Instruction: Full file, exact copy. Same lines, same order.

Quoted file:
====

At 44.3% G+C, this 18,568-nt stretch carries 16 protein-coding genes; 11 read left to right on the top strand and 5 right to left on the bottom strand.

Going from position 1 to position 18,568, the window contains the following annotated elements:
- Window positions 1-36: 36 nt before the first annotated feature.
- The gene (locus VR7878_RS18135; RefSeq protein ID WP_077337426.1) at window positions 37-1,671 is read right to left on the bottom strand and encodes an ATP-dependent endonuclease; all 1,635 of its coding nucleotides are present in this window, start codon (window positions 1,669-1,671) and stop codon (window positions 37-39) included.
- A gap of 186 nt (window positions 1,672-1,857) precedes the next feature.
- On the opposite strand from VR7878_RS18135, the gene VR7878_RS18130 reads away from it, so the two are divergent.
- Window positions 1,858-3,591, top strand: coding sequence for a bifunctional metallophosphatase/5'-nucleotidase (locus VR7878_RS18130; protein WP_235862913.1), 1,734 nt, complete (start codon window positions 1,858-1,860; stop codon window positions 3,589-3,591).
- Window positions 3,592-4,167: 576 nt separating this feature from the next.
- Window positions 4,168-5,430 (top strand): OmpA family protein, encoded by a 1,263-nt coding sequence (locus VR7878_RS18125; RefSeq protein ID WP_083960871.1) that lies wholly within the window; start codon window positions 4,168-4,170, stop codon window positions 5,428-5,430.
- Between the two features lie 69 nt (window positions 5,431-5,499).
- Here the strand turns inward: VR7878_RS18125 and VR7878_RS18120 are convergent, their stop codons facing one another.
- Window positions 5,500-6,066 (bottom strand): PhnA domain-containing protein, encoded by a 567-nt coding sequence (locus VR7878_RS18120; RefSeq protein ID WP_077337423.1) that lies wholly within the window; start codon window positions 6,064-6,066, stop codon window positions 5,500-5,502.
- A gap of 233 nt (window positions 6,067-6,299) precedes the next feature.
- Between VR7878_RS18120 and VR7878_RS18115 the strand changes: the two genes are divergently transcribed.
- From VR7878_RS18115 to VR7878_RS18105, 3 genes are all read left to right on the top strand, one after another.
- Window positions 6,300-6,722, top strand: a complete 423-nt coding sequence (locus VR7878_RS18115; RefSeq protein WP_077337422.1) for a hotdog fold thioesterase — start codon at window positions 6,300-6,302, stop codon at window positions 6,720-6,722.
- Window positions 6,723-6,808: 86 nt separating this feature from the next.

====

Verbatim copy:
At 44.3% G+C, this 18,568-nt stretch carries 16 protein-coding genes; 11 read left to right on the top strand and 5 right to left on the bottom strand.

Going from position 1 to position 18,568, the window contains the following annotated elements:
- Window positions 1-36: 36 nt before the first annotated feature.
- The gene (locus VR7878_RS18135; RefSeq protein ID WP_077337426.1) at window positions 37-1,671 is read right to left on the bottom strand and encodes an ATP-dependent endonuclease; all 1,635 of its coding nucleotides are present in this window, start codon (window positions 1,669-1,671) and stop codon (window positions 37-39) included.
- A gap of 186 nt (window positions 1,672-1,857) precedes the next feature.
- On the opposite strand from VR7878_RS18135, the gene VR7878_RS18130 reads away from it, so the two are divergent.
- Window positions 1,858-3,591, top strand: coding sequence for a bifunctional metallophosphatase/5'-nucleotidase (locus VR7878_RS18130; protein WP_235862913.1), 1,734 nt, complete (start codon window positions 1,858-1,860; stop codon window positions 3,589-3,591).
- Window positions 3,592-4,167: 576 nt separating this feature from the next.
- Window positions 4,168-5,430 (top strand): OmpA family protein, encoded by a 1,263-nt coding sequence (locus VR7878_RS18125; RefSeq protein ID WP_083960871.1) that lies wholly within the window; start codon window positions 4,168-4,170, stop codon window positions 5,428-5,430.
- Between the two features lie 69 nt (window positions 5,431-5,499).
- Here the strand turns inward: VR7878_RS18125 and VR7878_RS18120 are convergent, their stop codons facing one another.
- Window positions 5,500-6,066 (bottom strand): PhnA domain-containing protein, encoded by a 567-nt coding sequence (locus VR7878_RS18120; RefSeq protein ID WP_077337423.1) that lies wholly within the window; start codon window positions 6,064-6,066, stop codon window positions 5,500-5,502.
- A gap of 233 nt (window positions 6,067-6,299) precedes the next feature.
- Between VR7878_RS18120 and VR7878_RS18115 the strand changes: the two genes are divergently transcribed.
- From VR7878_RS18115 to VR7878_RS18105, 3 genes are all read left to right on the top strand, one after another.
- Window positions 6,300-6,722, top strand: a complete 423-nt coding sequence (locus VR7878_RS18115; RefSeq protein WP_077337422.1) for a hotdog fold thioesterase — start codon at window positions 6,300-6,302, stop codon at window positions 6,720-6,722.
- Window positions 6,723-6,808: 86 nt separating this feature from the next.